13 March 2009

The Extraordinary Life of John Calvin, Steven Lawson (PCRT 2009 Sacramento)

by Dan Phillips

This session was presented at 9:45am on Friday the 13th. (I'll let you know if hockey masks show up.)

At last, a Baptist! Lawson pastors in Alabama, and is a graduate of Texas Tech University, Dallas Theological Seminary, and Reformed Theological seminary. Dr. Lawson has authored fifteen books. Phillips introduced him heartily, and Lawson took the podium.

Lawson chuckled that Phillips' message left him really wanting to preach the Word — and now he has to do church history! But it is fitting nonetheless, because Calvin was head and shoulders a man of the Word. (And, I'd say, Lawson preached, regardless!)

It is hard to put one's arms around Calvin; it is like putting one's arms around the Pacific Ocean. So Lawson proposed to focus, in his lectures, on three categories, beginning with Calvin's extraordinary life, identifying key components and vital issues. Then we'll treat of Calvin's expository genius, and then Calvin's enduring legacy.

To overlook Calvin's influence is like hiding one's head in the sand. Calvin's influence towers over all. Schaff identifies's the Reformation as the second most important event to Christ's life itself, and at the center of the Reformation stands John Calvin, the greatest theologian since the apostles, and the greatest influence on the church since Peter and Paul. Spurgeon said that, among all those born of women, there has not arisen one greater than Calvin. Lawson defined Calvin's life under eight headings of thought.

First, Calvin was a genuine believer who'd been converted by the true Gospel. He may have encountered the Gospel as he studied Greek. Calvin very seldom talked about himself; most prominently in the preface to his commentary on the Psalms. Lawson dates his conversion at age 24, in 1533. Calvin calls it a "sudden" conversion, in which his previously Popery-enslaved and hardened mind was brought to a teachable frame, vulnerable to God's Word. So Calvin's personal seal, his logo, was a hand holding a heart, reaching up to Heaven. That was Calvin's heart towards God.

Second, a brilliant teacher. People gathered around him immediately. He studied deeply, furthering his previous preparation. Calvin was more of an introvert than Luther, calling himself "bashful" and "loving the shade and retirement," a man who wanted to seek "some secluded corner." Went to settle at Basel after being one year, and at age 25 began writing the Institutes. Spurgeon said that Calvin propounded the truth more clearly than any man who ever breathed, Schaff called him the king of commentators, and John Murray said Calvin was the exegete of the Reformation.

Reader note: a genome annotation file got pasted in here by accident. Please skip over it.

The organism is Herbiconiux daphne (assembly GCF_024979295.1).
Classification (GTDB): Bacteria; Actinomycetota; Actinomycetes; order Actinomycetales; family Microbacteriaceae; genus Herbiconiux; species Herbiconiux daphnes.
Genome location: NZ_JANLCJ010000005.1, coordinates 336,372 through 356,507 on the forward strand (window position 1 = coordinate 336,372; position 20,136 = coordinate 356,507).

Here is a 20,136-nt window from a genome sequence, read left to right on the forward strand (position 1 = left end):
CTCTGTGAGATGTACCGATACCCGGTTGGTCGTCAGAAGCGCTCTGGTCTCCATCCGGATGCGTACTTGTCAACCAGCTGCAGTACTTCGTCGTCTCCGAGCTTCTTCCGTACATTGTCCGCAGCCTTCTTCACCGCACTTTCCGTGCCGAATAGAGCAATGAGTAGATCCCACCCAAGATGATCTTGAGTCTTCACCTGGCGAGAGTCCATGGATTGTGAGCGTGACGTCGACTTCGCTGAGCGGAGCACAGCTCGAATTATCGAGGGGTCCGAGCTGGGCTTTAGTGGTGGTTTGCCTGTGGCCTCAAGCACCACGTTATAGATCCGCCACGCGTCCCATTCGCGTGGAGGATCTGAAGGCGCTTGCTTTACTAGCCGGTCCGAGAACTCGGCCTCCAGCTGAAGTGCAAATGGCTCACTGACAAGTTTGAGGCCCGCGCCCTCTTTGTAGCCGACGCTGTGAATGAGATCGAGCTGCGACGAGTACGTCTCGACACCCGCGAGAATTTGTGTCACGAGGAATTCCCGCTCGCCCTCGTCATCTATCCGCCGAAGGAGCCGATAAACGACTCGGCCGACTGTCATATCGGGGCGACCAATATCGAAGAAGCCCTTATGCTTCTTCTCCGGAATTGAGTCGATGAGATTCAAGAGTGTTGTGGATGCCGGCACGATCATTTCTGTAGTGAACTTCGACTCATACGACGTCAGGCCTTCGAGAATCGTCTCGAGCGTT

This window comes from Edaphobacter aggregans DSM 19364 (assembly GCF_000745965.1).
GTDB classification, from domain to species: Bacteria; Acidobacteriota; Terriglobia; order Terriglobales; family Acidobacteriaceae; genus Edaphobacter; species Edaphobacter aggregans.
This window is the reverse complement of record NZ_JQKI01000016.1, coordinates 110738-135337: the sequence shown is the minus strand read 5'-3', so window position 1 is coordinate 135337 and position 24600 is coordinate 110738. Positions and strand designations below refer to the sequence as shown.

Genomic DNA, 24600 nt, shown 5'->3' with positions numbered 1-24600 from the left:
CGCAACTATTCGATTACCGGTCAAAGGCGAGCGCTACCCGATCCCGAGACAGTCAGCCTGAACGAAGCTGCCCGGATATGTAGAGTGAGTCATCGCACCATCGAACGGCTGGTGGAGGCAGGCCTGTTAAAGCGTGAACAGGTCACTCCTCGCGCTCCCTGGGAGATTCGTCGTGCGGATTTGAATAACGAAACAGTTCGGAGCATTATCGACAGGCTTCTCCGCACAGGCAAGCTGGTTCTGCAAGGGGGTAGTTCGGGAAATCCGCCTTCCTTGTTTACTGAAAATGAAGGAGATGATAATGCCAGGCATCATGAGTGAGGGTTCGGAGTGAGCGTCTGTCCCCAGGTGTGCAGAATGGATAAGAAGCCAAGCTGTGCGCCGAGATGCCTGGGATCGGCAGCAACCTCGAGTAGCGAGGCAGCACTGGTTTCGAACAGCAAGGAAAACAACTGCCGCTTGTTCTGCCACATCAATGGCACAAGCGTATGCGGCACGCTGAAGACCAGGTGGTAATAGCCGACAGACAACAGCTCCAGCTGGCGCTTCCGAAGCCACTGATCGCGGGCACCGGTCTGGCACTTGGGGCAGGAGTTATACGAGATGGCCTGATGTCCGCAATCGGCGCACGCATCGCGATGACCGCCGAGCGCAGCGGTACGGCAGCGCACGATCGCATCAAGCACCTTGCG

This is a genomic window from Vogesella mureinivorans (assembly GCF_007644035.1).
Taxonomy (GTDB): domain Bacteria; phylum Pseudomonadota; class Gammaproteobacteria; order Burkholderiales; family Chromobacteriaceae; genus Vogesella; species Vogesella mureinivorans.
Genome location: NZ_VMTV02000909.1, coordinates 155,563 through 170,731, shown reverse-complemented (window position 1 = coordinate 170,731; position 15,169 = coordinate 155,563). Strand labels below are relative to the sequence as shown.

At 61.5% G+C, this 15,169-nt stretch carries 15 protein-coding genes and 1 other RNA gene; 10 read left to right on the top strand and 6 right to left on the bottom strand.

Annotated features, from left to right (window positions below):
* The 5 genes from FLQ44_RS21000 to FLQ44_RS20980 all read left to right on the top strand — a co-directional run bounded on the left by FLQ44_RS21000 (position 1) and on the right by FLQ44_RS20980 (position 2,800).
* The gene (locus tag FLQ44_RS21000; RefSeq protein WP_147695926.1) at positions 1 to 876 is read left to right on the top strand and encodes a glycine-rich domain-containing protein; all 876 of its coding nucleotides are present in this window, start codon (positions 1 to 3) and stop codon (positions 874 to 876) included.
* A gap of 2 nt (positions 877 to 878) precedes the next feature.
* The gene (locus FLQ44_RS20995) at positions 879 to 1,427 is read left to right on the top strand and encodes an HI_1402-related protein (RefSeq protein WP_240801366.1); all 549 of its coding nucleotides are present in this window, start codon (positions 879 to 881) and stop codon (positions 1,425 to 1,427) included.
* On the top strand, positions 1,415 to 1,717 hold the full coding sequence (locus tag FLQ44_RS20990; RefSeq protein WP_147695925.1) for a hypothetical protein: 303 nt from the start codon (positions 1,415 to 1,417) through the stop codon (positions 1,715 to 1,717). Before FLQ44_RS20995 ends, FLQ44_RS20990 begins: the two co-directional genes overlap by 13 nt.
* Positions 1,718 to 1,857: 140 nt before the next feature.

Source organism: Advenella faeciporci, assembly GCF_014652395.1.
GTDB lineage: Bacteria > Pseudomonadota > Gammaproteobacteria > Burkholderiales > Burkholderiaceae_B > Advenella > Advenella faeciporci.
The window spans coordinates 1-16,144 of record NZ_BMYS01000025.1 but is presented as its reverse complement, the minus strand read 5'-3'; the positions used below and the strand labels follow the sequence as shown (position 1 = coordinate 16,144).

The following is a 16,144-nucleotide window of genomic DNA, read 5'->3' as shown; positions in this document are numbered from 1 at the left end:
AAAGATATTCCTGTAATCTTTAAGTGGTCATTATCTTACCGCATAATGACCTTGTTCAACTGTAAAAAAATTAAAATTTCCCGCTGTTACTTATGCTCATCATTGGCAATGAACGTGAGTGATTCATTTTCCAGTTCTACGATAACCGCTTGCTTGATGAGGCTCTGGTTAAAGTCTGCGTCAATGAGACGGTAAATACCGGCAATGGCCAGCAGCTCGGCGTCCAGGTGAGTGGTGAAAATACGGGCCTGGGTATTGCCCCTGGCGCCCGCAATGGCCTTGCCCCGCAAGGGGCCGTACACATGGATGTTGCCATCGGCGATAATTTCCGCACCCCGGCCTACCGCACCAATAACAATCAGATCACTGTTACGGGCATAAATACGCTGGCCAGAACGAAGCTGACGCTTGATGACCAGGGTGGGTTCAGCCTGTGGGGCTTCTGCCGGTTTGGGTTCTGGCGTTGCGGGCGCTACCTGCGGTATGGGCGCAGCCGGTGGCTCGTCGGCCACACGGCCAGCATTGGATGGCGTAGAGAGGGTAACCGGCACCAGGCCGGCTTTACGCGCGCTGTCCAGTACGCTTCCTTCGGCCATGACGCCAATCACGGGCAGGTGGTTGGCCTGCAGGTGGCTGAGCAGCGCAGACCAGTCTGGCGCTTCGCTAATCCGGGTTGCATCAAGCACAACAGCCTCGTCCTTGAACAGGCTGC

Third, a faithful pastor. Pastored half of his life: 27 years, serving three pastorates, of which two were in Geneva, where he arrived in 1536. Calvin hadn't even sought that position, but was spotted as the author of the Institutes. Farel pled with him to teach, which Farel knew wasn't his own strength. Farel actually brought a curse from God on Calvin, if Calvin did not agree to minister there! So first Calvin lectured, then he pastored, then he began reforming the church — and that's where he got in trouble.

Calvin"fenced the Table," and refused in 1538 to serve the Supper to certain people living in public sin and disgrace. He and Farel were banned from Geneva, and Calvin was okay with that. Now he could just study and write! Ah, but Bucer pressed him to pastor once again, threatening him with Jonah's fate if Calvin refused. He did not. His ministry there was the happiest period of his write. Wrote his first commentary, on Romans; enlarged the Institutes; married a widow.

But then Geneva wrote and begged him to return. Calvin said he'd rather die a thousand deaths than return — but they prevailed, and committed himself to the Lord, though confessing he feared Geneva more than any other place on earth. So, in 1541, he resumed his exposition in the next verse from where he'd left off previously. Calvin's first fourteen years were years of opposition! The Old Guard, the Libertines, Servetus, all opposed him. Then, in 1555, fruit began to show, and he had nine brighter years.

Fourth, a prolific author. The Institutes were published when he was 27, and they grew with revisions from 85,000 to 450.000 words. The commentaries were his largest undertaking; 45 large volumes of over 400 pages each. Got 75% of the Bible done. Sermons and letters were printed; catechisms; confession of faith; devotionals, church order - in all, his collected writings fill 59 large volumes.